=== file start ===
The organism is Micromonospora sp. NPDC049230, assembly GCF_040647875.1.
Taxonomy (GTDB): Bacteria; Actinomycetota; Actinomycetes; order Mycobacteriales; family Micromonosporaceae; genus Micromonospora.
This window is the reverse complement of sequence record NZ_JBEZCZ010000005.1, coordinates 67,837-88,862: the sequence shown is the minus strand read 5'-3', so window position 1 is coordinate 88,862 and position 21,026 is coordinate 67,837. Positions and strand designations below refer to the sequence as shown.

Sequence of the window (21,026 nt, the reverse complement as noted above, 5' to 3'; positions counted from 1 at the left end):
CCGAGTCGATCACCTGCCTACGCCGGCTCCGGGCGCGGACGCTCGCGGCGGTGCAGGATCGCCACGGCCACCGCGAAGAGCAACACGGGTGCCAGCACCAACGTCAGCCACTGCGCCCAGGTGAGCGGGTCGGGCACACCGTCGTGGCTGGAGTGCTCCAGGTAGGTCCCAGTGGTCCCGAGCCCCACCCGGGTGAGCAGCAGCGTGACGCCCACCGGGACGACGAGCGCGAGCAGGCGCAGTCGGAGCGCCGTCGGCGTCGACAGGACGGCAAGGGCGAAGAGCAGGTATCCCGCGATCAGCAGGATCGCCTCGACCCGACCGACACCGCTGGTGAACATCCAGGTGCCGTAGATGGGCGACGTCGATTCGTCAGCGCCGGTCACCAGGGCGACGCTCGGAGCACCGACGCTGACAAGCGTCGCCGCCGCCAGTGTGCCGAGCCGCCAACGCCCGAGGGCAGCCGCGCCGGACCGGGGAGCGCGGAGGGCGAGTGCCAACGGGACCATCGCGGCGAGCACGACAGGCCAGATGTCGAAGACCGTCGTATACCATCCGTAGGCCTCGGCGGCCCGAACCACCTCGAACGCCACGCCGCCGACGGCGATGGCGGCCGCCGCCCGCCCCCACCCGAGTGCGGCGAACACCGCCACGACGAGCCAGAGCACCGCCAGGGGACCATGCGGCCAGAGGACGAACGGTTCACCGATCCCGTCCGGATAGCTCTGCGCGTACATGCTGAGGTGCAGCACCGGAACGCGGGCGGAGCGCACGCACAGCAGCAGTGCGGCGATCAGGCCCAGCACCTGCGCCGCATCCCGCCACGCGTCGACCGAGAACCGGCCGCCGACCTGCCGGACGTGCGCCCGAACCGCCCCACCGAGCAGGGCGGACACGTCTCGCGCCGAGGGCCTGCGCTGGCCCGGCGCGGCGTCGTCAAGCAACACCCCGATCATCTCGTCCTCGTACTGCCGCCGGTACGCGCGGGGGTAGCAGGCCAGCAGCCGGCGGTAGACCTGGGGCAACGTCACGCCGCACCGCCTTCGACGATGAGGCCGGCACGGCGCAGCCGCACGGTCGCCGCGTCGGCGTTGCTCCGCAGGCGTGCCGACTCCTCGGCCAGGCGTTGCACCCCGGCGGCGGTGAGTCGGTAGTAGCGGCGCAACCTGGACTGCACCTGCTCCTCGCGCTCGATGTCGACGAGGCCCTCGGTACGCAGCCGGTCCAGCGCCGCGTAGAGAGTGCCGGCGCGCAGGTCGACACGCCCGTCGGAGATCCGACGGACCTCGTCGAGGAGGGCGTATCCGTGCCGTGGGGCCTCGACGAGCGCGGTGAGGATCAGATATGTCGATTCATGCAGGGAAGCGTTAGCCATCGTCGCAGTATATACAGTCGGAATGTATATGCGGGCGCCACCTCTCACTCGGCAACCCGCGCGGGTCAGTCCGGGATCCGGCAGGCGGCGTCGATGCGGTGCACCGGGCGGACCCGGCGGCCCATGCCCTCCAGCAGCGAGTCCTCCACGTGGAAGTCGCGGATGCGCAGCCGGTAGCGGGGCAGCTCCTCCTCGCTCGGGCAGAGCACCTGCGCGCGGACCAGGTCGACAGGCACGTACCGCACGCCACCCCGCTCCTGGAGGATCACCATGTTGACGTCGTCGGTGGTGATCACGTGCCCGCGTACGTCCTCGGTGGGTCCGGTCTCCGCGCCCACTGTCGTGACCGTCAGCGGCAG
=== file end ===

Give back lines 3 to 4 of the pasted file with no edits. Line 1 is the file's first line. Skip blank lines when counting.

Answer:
This window is the reverse complement of sequence record NZ_JBEZCZ010000005.1, coordinates 67,837-88,862: the sequence shown is the minus strand read 5'-3', so window position 1 is coordinate 88,862 and position 21,026 is coordinate 67,837. Positions and strand designations below refer to the sequence as shown.

Sequence of the window (21,026 nt, the reverse complement as noted above, 5' to 3'; positions counted from 1 at the left end):